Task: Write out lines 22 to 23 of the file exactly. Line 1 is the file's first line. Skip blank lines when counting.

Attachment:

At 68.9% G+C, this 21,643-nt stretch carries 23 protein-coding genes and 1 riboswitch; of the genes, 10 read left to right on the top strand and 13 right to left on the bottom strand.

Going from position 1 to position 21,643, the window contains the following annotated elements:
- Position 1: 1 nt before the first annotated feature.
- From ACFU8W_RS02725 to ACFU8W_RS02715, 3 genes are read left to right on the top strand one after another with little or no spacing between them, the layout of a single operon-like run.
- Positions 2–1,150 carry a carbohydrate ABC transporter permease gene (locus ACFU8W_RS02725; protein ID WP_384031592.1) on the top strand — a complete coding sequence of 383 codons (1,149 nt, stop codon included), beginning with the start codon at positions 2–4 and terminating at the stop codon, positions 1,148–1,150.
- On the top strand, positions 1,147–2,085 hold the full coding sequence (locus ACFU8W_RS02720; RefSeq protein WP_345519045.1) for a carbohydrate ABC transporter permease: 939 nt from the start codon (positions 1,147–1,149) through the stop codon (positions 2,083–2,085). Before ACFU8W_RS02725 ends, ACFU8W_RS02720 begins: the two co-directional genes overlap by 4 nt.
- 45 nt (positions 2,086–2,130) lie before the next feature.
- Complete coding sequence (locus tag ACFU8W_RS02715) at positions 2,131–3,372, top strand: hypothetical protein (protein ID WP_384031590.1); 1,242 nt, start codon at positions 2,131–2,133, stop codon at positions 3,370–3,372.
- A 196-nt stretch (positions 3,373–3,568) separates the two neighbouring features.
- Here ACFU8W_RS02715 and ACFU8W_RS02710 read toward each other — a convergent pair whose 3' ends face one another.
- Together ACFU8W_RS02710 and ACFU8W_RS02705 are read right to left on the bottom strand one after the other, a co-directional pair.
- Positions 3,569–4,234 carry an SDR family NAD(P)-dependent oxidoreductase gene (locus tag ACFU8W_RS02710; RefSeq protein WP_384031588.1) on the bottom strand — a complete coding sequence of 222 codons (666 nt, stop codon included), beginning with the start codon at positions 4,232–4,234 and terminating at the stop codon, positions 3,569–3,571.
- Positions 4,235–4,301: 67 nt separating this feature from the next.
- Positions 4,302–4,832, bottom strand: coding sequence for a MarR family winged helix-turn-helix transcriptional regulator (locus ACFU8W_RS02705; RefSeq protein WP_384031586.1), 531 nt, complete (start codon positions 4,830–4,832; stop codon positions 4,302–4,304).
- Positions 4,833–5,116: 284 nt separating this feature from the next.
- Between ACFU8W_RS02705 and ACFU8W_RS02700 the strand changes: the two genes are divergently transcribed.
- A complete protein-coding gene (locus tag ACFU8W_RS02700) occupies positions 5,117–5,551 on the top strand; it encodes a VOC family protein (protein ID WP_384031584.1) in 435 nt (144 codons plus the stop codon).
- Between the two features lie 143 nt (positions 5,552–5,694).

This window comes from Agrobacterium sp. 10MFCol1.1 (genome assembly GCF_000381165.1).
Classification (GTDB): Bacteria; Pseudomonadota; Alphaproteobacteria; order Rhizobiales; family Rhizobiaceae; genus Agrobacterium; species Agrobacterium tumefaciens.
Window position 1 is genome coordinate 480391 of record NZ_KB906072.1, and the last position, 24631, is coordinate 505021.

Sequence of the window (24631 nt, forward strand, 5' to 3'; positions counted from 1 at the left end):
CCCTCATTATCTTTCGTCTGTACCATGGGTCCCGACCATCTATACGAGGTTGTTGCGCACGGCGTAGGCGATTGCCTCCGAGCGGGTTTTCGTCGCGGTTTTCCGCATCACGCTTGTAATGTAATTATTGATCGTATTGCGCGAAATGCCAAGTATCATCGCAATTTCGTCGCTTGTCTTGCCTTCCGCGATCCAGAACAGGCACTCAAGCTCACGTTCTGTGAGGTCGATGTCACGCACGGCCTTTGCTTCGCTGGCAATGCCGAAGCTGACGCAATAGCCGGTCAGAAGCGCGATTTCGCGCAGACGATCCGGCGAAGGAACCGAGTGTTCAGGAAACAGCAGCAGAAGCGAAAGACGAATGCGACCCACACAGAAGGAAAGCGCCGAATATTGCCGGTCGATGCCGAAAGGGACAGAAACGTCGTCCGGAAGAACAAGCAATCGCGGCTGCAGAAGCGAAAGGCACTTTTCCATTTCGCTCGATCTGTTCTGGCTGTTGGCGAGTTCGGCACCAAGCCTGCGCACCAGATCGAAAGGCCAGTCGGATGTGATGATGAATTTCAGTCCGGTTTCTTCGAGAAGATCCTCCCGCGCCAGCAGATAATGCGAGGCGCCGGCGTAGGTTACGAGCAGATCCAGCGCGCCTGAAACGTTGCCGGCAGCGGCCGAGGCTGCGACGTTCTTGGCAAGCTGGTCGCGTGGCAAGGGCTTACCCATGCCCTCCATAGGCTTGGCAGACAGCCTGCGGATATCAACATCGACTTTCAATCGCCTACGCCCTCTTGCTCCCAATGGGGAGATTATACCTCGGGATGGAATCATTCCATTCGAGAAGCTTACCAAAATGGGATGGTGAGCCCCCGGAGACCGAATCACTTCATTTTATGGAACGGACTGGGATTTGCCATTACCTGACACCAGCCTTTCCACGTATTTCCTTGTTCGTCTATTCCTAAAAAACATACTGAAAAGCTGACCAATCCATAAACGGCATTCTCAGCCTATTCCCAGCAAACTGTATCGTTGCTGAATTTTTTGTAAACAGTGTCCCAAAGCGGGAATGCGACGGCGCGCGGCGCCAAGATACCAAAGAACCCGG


Sequence of the window (24631 nt, forward strand, 5' to 3'; positions counted from 1 at the left end):
CCCTCATTATCTTTCGTCTGTACCATGGGTCCCGACCATCTATACGAGGTTGTTGCGCACGGCGTAGGCGATTGCCTCCGAGCGGGTTTTCGTCGCGGTTTTCCGCATCACGCTTGTAATGTAATTATTGATCGTATTGCGCGAAATGCCAAGTATCATCGCAATTTCGTCGCTTGTCTTGCCTTCCGCGATCCAGAACAGGCACTCAAGCTCACGTTCTGTGAGGTCGATGTCACGCACGGCCTTTGCTTCGCTGGCAATGCCGAAGCTGACGCAATAGCCGGTCAGAAGCGCGATTTCGCGCAGACGATCCGGCGAAGGAACCGAGTGTTCAGGAAACAGCAGCAGAAGCGAAAGACGAATGCGACCCACACAGAAGGAAAGCGCCGAATATTGCCGGTCGATGCCGAAAGGGACAGAAACGTCGTCCGGAAGAACAAGCAATCGCGGCTGCAGAAGCGAAAGGCACTTTTCCATTTCGCTCGATCTGTTCTGGCTGTTGGCGAGTTCGGCACCAAGCCTGCGCACCAGATCGAAAGGCCAGTCGGATGTGATGATGAATTTCAGTCCGGTTTCTTCGAGAAGATCCTCCCGCGCCAGCAGATAATGCGAGGCGCCGGCGTAGGTTACGAGCAGATCCAGCGCGCCTGAAACGTTGCCGGCAGCGGCCGAGGCTGCGACGTTCTTGGCAAGCTGGTCGCGTGGCAAGGGCTTACCCATGCCCTCCATAGGCTTGGCAGACAGCCTGCGGATATCAACATCGACTTTCAATCGCCTACGCCCTCTTGCTCCCAATGGGGAGATTATACCTCGGGATGGAATCATTCCATTCGAGAAGCTTACCAAAATGGGATGGTGAGCCCCCGGAGACCGAATCACTTCATTTTATGGAACGGACTGGGATTTGCCATTACCTGACACCAGCCTTTCCACGTATTTCCTTGTTCGTCTATTCCTAAAAAACATACTGAAAAGCTGACCAATCCATAAACGGCATTCTCAGCCTATTCCCAGCAAACTGTATCGTTGCTGAATTTTTTGTAAACAGTGTCCCAAAGCGGGAATGCGACGGCGCGCGGCGCCAAGATACCAAAGAACCCGG